The San Miguel Arcángel Church is one of the oldest in the city. Originally founded by the old church of St. Luke the Evangelist in 1690, it was moved to the present location in 1692. The building was completed under the direction of Don Alonso Alberto de Velasco and dedicated in 1714. The façade was designed by Pedro de Arrieta who’d completed the old Basilica of Guadalupe. The two eight-sided bell towers being just one of two of the churches´ common elements.
The church is remembered for having opened a new cemetery during the 1737 epidemic. This and the work of the parish priests is believed to have been a great help during that period.
Repairs to the church in 1850 were carried out by Don José Sotero Zúñiga. He installed Neo-classical altars that were stuccoed and finished with gold leaf. These replaced an older Baroque interior. Alas, nearly everything was confiscated during the Reform period in 1861.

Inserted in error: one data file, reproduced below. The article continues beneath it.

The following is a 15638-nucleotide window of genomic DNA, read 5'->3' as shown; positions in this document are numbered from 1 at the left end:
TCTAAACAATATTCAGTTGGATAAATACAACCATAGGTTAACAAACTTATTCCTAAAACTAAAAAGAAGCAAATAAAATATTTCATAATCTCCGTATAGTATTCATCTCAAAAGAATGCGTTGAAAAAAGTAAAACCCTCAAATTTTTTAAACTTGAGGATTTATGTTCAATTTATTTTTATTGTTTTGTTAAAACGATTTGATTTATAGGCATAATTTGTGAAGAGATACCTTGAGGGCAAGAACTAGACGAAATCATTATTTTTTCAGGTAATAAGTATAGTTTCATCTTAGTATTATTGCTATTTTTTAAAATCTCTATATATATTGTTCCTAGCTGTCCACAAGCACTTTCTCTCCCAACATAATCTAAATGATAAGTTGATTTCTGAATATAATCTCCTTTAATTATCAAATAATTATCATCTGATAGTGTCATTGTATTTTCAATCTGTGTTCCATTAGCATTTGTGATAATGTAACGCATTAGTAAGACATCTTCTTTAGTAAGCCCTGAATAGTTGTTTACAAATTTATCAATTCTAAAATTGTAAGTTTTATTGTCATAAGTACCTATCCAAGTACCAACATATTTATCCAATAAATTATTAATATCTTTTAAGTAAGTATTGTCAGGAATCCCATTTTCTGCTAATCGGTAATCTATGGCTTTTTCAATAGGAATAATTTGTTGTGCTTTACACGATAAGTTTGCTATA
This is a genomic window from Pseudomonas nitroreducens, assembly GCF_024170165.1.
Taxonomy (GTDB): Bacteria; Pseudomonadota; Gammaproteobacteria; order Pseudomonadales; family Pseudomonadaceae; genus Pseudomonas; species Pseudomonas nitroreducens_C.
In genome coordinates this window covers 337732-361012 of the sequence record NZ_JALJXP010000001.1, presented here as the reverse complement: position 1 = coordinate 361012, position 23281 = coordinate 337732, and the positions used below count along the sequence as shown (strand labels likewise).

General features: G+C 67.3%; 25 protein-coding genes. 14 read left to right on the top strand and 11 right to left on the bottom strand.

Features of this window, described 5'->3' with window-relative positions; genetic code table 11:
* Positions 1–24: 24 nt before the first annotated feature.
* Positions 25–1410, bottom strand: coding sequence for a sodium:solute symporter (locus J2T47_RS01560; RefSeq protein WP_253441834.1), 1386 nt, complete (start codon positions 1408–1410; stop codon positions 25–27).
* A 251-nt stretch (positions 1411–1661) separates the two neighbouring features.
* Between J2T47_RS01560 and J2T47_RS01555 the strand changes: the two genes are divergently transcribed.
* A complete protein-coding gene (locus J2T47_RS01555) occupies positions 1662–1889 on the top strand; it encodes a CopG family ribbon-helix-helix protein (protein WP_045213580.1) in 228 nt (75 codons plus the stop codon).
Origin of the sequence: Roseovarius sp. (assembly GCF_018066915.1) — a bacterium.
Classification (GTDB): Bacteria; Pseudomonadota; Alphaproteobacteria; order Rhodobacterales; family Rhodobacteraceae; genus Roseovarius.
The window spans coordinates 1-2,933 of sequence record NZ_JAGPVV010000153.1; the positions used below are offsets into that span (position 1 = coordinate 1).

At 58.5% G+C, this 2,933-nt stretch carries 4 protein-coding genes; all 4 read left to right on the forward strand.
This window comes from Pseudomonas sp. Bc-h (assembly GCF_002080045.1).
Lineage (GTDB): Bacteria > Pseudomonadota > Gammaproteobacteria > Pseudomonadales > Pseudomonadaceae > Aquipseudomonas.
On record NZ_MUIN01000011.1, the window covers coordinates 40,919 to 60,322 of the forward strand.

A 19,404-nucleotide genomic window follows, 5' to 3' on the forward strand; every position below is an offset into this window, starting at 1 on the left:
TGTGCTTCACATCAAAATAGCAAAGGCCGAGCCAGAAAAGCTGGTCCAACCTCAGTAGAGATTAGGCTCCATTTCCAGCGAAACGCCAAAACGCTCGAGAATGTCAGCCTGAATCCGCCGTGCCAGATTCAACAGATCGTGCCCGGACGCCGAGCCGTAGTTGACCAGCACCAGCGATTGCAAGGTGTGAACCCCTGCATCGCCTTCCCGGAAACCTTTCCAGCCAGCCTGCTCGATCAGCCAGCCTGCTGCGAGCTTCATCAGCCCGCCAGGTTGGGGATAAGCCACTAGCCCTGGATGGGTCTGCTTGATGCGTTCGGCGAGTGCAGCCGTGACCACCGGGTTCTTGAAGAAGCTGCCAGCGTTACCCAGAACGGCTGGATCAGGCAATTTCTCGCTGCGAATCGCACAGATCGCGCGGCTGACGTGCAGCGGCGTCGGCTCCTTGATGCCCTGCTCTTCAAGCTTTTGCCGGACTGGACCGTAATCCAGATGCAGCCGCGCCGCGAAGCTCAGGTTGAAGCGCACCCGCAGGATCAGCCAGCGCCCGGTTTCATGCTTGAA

The façade is of two bodies. The first, includes two pairs of Ionic columns. The second, includes a relief carved in white marble with the image of Saint Michael the Archangel below an oval choir window. Besides the main altar, there are six altars on the north and south side. Next to the presbytery is a chapel dedicated to the Virgin of Pilar. Another is dedicated to St. Joseph.
The San Miguel Arcángel Church is often but a background to more exciting goings-on in the plaza. Out front, the former atrium is a popular public plaza and garden. EL Jardín San Miguel has entrances to the Pino Suárez Metro Station. It’s a welcome relief from some of the City’s densest territory.